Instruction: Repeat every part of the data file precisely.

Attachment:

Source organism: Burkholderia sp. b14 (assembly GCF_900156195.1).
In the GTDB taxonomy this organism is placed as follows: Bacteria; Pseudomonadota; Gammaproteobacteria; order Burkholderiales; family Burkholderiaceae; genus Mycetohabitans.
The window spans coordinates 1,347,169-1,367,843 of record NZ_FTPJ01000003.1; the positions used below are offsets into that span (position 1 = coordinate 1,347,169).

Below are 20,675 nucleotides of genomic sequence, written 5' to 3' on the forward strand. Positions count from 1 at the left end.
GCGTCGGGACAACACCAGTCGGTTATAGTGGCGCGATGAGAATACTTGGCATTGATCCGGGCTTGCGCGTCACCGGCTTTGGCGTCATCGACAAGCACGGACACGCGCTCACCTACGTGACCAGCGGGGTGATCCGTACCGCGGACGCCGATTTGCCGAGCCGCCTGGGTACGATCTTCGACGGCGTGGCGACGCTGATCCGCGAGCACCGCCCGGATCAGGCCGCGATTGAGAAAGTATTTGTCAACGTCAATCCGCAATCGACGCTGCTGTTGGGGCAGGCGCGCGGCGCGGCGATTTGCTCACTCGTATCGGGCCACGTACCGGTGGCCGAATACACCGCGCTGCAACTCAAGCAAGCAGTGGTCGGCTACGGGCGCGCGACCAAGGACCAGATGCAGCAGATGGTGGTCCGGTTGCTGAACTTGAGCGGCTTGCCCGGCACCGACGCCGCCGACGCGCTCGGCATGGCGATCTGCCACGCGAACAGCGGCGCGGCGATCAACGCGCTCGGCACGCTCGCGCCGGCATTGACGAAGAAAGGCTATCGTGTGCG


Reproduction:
Source organism: Burkholderia sp. b14 (assembly GCF_900156195.1).
In the GTDB taxonomy this organism is placed as follows: Bacteria; Pseudomonadota; Gammaproteobacteria; order Burkholderiales; family Burkholderiaceae; genus Mycetohabitans.
The window spans coordinates 1,347,169-1,367,843 of record NZ_FTPJ01000003.1; the positions used below are offsets into that span (position 1 = coordinate 1,347,169).

Below are 20,675 nucleotides of genomic sequence, written 5' to 3' on the forward strand. Positions count from 1 at the left end.
GCGTCGGGACAACACCAGTCGGTTATAGTGGCGCGATGAGAATACTTGGCATTGATCCGGGCTTGCGCGTCACCGGCTTTGGCGTCATCGACAAGCACGGACACGCGCTCACCTACGTGACCAGCGGGGTGATCCGTACCGCGGACGCCGATTTGCCGAGCCGCCTGGGTACGATCTTCGACGGCGTGGCGACGCTGATCCGCGAGCACCGCCCGGATCAGGCCGCGATTGAGAAAGTATTTGTCAACGTCAATCCGCAATCGACGCTGCTGTTGGGGCAGGCGCGCGGCGCGGCGATTTGCTCACTCGTATCGGGCCACGTACCGGTGGCCGAATACACCGCGCTGCAACTCAAGCAAGCAGTGGTCGGCTACGGGCGCGCGACCAAGGACCAGATGCAGCAGATGGTGGTCCGGTTGCTGAACTTGAGCGGCTTGCCCGGCACCGACGCCGCCGACGCGCTCGGCATGGCGATCTGCCACGCGAACAGCGGCGCGGCGATCAACGCGCTCGGCACGCTCGCGCCGGCATTGACGAAGAAAGGCTATCGTGTGCG